Saturday, July 7, 2018

Lost Plane in Colorado

Al (Stacy) Torres, Jr., standing next to the Torres family's Piper Cherokee, 1969 (Torres family photo).
Lost Plane in Colorado
by Gregory E. Larson

          Everyone knows that I like an adventure. The most memorable, hair-raising adventure I ever had was when I was eighteen years old. My younger brother and I, along with two friends stumbled upon a plane crash in the remote wilderness of Colorado. The plane had been missing for over seven months.
          Numerous times I have written down memories and thoughts of the events surrounding the tragedy and our discovery. I revisited the crash site in 2009 and eventually made contact with the surviving family in 2014.
          The article below is one that I wrote for the newspaper in La Veta, Colorado, which is the largest town in the area near the crash site. I provided the basic facts around the crash and discovery, but did not go into any detail. I’ve also added some updates at the end of the article.

 1969 plane crash site near Cuchara revisited
by Greg Larson
Special to THE [LA VETA] SIGNATURE – August 13, 2009

           Discovering the crash site of a lost plane is something a person doesn’t forget. I have often thought about the crash I helped discover almost 40 years ago. Something compelled me to return and see what remained at the site.
          The single-engine plane crashed during a snowstorm just north of Trinchera Peak [in southern Colorado] on a ridge line above Bear Lake on October 23, 1969. The flight originated from Belen, New Mexico, with the intended destination of Denver, Colorado. Four persons perished in the crash: Al (Stacy) Torres, Jr., Al Torres, Sr., Lindy Garcia, all three from Belen, NM, and Tom Mayhew of Farmington, NM. Their families had searched the mountains of New Mexico for months, and the First National Bank of Belen had offered $1,000 for information leading to the location of the missing aircraft.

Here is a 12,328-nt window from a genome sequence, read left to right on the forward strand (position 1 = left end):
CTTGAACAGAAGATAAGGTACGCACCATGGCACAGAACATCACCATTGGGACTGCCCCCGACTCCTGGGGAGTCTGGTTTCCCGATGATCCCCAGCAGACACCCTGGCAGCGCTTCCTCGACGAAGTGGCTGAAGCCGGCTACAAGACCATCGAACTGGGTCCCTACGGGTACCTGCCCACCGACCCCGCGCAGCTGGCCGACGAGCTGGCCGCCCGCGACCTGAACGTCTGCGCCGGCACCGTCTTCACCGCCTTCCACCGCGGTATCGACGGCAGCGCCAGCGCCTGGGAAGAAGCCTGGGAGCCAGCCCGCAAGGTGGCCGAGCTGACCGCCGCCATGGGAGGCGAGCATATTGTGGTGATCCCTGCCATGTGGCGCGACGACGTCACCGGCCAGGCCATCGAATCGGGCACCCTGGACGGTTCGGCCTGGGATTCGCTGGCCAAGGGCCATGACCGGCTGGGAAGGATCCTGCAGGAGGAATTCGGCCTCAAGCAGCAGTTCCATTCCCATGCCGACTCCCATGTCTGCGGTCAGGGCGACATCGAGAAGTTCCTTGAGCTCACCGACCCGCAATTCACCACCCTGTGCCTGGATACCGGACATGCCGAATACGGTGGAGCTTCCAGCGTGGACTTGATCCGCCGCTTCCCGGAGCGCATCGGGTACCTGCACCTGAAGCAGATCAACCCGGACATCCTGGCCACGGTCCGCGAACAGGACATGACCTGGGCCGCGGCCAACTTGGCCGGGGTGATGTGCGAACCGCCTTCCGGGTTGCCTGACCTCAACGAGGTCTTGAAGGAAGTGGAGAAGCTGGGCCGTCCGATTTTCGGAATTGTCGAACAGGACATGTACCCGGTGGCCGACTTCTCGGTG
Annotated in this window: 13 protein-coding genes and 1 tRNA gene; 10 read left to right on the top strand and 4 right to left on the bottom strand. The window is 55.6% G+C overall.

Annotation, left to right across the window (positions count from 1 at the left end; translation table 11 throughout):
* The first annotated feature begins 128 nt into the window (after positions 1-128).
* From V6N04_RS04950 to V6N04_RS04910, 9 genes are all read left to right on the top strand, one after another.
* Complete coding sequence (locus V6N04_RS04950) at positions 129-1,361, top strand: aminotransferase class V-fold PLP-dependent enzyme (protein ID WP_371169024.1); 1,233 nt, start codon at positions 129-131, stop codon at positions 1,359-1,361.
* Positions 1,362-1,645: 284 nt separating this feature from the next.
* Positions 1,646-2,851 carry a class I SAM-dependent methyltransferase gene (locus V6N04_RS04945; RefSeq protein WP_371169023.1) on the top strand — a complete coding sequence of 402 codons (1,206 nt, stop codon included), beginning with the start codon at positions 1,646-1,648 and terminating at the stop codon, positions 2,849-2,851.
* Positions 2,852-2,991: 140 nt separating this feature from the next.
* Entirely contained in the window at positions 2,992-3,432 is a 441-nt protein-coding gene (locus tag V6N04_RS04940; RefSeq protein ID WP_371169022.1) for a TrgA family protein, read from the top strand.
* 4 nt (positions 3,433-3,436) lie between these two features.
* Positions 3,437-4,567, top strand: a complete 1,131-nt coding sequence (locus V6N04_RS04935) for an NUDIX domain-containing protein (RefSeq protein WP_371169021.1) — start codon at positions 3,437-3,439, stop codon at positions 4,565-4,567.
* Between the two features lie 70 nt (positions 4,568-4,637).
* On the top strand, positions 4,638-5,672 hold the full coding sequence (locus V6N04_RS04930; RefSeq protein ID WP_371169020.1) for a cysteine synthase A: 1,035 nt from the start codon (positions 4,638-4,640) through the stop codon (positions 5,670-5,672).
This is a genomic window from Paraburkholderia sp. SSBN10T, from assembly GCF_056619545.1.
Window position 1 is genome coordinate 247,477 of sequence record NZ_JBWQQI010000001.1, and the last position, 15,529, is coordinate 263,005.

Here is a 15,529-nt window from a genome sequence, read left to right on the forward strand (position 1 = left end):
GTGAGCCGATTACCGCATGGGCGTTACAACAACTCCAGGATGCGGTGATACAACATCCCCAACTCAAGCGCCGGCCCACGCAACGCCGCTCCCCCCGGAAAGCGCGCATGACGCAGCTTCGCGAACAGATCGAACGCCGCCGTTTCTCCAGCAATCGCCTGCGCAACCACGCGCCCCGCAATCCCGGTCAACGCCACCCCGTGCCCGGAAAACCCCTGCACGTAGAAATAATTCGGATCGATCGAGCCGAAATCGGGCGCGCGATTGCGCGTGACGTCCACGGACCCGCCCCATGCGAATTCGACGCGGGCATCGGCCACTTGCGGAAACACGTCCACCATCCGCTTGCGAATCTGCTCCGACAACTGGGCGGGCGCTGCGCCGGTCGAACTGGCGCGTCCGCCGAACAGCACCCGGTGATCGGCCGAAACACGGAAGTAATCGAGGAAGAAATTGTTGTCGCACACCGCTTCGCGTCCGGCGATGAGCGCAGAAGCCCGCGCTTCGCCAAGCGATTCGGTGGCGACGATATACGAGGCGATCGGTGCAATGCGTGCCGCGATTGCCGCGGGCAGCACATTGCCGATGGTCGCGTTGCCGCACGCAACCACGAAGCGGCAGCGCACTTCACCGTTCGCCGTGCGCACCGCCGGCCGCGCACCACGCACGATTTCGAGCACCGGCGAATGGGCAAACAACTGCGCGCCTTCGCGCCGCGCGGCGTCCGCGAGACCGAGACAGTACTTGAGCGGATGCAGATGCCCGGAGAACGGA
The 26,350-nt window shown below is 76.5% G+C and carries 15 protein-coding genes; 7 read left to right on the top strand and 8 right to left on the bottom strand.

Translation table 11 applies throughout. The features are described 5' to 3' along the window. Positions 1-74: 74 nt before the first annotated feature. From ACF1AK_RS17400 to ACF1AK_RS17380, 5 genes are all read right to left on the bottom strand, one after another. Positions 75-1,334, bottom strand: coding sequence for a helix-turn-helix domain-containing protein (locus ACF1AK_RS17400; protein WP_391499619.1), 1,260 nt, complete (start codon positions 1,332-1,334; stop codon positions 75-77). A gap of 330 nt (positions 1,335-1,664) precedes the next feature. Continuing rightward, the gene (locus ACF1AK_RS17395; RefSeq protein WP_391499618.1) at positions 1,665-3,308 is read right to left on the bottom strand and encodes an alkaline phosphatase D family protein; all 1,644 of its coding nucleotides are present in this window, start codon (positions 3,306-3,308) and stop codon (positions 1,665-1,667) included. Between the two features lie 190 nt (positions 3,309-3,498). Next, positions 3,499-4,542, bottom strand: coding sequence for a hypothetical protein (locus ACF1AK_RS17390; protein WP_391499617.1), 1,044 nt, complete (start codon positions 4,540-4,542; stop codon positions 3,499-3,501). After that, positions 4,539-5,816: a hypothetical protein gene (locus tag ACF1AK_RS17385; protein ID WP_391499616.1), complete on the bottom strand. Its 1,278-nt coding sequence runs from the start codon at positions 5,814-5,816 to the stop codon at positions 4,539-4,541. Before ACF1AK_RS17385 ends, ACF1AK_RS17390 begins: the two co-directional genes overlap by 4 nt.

We discovered the plane crash in May of 1970 on a camping trip with my brother and two friends. At the age of eighteen, I organized the trip along with my younger brother, Tim, who was fourteen. We each had invited a friend from our hometown of Garden City, Kansas, to go camping with us in the Cuchara area. After loading up my ’63 Plymouth, we drove to Bear lake and pitched our tent in the snow, unaware of the missing plane.
          One the morning of May 29, 1970, we discussed where to hike. My brother and I had a strong disagreement on which direction to take. I wanted to hike some of the trails, but Tim wanted to strike out for the ridge. We final agreed to hike to the ridge (12,000 ft. elevation), but I insisted that I would decide when to turn back for camp if we ran into bad weather or started to run out of time.
          The hike through the woods and up to the timberline was difficult; at times we waded through waist-deep snow. After climbing to the top of the basin, Tim and his friend, Craig Letourneau, crossed the ridge first and discovered the crash site on the west side of the mountain. The plane had slammed into the steep, rocky slope about 200 feet below the ridge.
          When my friend, Ron Rupp, and I crossed the ridge, we saw the wreckage; a gruesome scene in the melting snow. It was what I would term a “Twilight Zone” experience. Over the years I’ve tried to blank out what I saw there.
          After recovering the plane’s log book and some identification from one of the bodies, we hurried down the mountain during an afternoon snow squall. Ron and I drove to the general store in Cuchara and contacted the forest ranger.
          Recently [July 2009], I traveled with my wife from Overland Park, Kansas, to revisit the site. When we viewed the basin and ridge high above Bear Lake, I feared we might not be able to find the crash site.
          Three things had to fall into place for a successful revisit: we would need enough physical strength and endurance to climb up to the ridge, my memory would have to direct us to the crash location, and the weather would have to cooperate.
Wife, Gretta, hiking above the clouds and up to the ridge.
          On July 21, 2009, we began an early ascent of the mountain, hiking above the timberline and the clouds and climbing up the steep alpine meadows. We reached the ridge and searched the western slopes for the crash site, but found nothing. As I scanned the slopes one last time, I saw what appeared to be a stake on a cairn below the ridge, and soon realized that it was a metal cross with a rectangular plaque. I carefully climbed down the scree on the steep slope to inspect the memorial.
Greg standing on the ridge at a rock cairn located above the crash site.
          The plaque was inscribed, “IN MEMORY OCTOBER 1969.” The names of the four victims were engraved on the steel, with the birth year next to each name. I was surprised to find only a small amount of debris at the site. Remnants scattered aroundthe memorial included pieces of metal, plastic, and electrical parts.
Memorial cross at the crash site.
          As I looked on the plaque at the birth year of Al (Stacy) Torres, Jr., I was struck by the irony that we were the same age on the date of the crash.